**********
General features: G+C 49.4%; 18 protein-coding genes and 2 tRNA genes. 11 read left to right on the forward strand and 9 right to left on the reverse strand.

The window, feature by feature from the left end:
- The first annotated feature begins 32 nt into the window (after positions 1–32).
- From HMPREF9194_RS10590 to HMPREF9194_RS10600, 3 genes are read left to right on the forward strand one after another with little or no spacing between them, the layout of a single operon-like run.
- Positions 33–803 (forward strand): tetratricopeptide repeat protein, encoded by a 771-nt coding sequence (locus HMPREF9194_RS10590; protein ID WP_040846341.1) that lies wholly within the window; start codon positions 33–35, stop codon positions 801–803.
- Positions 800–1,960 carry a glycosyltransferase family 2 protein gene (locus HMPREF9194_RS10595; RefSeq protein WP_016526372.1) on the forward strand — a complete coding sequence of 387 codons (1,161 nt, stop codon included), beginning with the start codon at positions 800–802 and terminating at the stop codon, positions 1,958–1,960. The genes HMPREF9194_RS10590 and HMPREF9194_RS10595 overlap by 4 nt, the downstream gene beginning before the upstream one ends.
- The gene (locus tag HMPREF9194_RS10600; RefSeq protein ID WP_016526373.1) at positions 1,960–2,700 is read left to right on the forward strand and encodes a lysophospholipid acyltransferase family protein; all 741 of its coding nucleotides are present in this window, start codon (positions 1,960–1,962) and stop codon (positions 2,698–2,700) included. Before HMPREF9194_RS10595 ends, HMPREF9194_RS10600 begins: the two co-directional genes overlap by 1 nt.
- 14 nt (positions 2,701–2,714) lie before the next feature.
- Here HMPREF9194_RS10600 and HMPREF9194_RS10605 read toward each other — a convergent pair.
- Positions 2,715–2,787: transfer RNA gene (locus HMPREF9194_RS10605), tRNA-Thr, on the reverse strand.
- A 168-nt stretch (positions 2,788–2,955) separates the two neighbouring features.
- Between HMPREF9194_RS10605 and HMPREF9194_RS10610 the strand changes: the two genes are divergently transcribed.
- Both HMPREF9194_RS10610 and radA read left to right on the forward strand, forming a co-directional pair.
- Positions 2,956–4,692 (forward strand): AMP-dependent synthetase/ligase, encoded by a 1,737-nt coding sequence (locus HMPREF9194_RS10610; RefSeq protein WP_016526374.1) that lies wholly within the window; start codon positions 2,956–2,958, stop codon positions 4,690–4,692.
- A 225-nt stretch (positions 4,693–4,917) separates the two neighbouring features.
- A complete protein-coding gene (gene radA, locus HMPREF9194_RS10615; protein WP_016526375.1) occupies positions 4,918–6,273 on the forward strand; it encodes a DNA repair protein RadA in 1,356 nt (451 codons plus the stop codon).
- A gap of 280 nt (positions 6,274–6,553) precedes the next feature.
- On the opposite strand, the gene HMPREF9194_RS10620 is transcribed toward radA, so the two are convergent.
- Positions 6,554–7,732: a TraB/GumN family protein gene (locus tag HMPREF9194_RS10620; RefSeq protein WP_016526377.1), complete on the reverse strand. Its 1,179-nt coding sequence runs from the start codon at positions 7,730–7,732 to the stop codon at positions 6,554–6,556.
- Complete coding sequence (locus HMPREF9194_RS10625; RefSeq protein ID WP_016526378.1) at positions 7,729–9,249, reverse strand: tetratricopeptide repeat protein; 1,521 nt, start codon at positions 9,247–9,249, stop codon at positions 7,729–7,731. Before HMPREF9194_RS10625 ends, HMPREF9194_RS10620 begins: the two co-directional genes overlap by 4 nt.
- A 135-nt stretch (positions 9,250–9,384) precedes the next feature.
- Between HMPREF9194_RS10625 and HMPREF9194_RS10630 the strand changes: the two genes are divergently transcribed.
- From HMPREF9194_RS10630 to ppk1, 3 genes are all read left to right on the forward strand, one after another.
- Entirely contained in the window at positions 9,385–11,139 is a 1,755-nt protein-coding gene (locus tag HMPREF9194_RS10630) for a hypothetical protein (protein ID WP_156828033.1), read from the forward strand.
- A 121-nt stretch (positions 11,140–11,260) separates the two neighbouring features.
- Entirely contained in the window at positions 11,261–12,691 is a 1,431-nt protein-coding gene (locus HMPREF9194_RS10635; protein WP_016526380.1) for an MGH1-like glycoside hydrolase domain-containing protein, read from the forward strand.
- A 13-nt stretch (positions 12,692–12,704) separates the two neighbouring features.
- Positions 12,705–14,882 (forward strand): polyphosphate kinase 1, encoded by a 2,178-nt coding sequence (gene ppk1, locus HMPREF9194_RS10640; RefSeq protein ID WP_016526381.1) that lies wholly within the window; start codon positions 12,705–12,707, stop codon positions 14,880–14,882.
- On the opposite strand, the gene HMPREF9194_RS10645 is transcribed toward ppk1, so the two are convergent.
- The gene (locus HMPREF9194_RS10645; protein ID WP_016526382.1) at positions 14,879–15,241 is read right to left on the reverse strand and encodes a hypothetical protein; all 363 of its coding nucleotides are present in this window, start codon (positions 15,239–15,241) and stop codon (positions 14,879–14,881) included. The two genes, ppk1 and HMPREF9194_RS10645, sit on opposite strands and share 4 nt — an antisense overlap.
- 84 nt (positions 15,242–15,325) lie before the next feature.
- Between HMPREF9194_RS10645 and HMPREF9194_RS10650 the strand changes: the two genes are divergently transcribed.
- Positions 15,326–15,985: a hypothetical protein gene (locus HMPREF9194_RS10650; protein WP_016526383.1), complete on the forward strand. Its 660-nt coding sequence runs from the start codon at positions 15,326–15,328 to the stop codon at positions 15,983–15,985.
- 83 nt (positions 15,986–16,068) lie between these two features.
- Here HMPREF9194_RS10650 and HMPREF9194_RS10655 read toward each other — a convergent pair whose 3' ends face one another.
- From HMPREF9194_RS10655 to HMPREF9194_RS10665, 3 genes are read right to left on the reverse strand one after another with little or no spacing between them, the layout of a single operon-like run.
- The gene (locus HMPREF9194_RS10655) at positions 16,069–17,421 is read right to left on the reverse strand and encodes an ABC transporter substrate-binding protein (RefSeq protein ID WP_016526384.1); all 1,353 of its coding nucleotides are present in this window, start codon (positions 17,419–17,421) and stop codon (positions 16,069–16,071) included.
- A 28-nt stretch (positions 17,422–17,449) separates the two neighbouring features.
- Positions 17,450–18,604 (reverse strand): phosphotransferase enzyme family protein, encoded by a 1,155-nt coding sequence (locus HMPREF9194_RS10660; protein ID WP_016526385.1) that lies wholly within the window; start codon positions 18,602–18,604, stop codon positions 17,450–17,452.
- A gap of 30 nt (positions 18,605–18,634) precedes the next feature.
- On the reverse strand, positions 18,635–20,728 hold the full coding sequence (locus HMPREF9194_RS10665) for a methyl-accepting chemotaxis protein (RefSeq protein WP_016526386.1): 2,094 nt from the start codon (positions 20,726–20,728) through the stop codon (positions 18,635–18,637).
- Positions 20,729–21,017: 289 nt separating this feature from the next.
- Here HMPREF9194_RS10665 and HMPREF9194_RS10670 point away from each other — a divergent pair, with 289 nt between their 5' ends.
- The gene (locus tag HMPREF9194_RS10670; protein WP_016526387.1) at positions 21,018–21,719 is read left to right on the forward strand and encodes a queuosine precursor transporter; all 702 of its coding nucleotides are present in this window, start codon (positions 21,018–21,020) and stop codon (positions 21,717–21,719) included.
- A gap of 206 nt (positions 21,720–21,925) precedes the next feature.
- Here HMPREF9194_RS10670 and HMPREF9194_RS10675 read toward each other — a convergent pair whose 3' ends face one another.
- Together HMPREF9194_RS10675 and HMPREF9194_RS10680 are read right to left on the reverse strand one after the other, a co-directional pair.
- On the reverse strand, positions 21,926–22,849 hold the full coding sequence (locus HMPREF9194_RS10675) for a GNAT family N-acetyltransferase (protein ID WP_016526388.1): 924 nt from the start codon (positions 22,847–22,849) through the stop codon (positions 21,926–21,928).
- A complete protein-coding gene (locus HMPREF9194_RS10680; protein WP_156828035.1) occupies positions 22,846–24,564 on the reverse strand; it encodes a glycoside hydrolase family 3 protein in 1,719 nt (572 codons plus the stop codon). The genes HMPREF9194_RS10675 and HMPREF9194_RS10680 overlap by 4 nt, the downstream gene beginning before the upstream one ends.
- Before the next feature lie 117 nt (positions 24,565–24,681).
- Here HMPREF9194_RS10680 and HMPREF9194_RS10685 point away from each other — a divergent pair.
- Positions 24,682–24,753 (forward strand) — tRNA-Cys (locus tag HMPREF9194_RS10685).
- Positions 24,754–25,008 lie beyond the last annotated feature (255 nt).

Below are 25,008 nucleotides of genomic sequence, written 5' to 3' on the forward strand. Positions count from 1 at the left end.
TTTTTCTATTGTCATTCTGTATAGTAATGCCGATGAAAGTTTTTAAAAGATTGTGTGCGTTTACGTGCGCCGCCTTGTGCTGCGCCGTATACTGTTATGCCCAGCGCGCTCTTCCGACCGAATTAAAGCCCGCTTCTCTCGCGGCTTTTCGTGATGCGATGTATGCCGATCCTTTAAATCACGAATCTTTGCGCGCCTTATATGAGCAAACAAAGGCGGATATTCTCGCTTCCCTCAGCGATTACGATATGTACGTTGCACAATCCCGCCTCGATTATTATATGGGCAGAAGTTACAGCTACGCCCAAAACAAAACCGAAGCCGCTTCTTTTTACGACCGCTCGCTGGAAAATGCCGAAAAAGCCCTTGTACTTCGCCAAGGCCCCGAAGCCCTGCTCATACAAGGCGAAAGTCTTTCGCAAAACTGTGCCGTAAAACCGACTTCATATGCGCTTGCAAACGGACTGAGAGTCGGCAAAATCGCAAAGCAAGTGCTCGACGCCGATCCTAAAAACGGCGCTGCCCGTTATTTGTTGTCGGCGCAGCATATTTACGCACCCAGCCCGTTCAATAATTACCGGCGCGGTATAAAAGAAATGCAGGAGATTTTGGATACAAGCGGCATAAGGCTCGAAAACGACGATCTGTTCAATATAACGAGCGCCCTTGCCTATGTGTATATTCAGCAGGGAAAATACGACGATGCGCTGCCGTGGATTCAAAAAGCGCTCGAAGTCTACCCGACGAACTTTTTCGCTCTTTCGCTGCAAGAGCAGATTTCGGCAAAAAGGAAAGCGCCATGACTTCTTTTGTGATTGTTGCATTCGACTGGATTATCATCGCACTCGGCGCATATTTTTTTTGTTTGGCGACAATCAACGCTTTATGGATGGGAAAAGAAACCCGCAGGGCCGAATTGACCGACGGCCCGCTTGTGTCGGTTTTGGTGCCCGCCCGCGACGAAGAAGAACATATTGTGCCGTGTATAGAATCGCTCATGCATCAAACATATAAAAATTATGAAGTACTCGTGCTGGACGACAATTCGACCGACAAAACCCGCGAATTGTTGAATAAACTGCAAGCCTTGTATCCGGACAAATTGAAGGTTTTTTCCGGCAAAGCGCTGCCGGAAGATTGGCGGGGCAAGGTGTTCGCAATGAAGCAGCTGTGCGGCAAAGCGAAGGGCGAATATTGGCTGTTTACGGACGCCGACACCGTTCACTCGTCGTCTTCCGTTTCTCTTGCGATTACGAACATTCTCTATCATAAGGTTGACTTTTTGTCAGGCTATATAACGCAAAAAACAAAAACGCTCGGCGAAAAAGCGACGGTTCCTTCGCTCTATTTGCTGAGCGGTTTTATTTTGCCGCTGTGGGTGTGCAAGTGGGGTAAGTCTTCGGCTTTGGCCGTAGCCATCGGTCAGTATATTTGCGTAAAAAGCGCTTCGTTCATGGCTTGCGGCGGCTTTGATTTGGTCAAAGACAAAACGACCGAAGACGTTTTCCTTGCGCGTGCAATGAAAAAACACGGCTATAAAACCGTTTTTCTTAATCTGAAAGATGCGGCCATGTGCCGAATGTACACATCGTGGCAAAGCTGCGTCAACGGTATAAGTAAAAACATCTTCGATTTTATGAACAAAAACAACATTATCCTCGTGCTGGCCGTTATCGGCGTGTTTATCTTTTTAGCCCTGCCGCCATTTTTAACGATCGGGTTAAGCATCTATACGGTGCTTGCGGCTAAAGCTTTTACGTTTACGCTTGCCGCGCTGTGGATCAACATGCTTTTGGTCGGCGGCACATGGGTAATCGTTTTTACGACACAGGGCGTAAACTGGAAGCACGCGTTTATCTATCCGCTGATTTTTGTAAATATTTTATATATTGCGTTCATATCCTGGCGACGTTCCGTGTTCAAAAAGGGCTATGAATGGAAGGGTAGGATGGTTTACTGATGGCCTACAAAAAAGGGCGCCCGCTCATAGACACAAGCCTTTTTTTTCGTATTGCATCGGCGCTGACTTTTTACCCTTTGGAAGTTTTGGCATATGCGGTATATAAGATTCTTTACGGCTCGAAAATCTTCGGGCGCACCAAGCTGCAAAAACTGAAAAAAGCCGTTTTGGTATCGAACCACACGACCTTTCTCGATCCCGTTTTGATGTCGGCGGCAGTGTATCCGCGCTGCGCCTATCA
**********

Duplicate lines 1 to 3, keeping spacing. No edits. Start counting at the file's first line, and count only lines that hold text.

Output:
General features: G+C 49.4%; 18 protein-coding genes and 2 tRNA genes. 11 read left to right on the forward strand and 9 right to left on the reverse strand.

The window, feature by feature from the left end:
- The first annotated feature begins 32 nt into the window (after positions 1–32).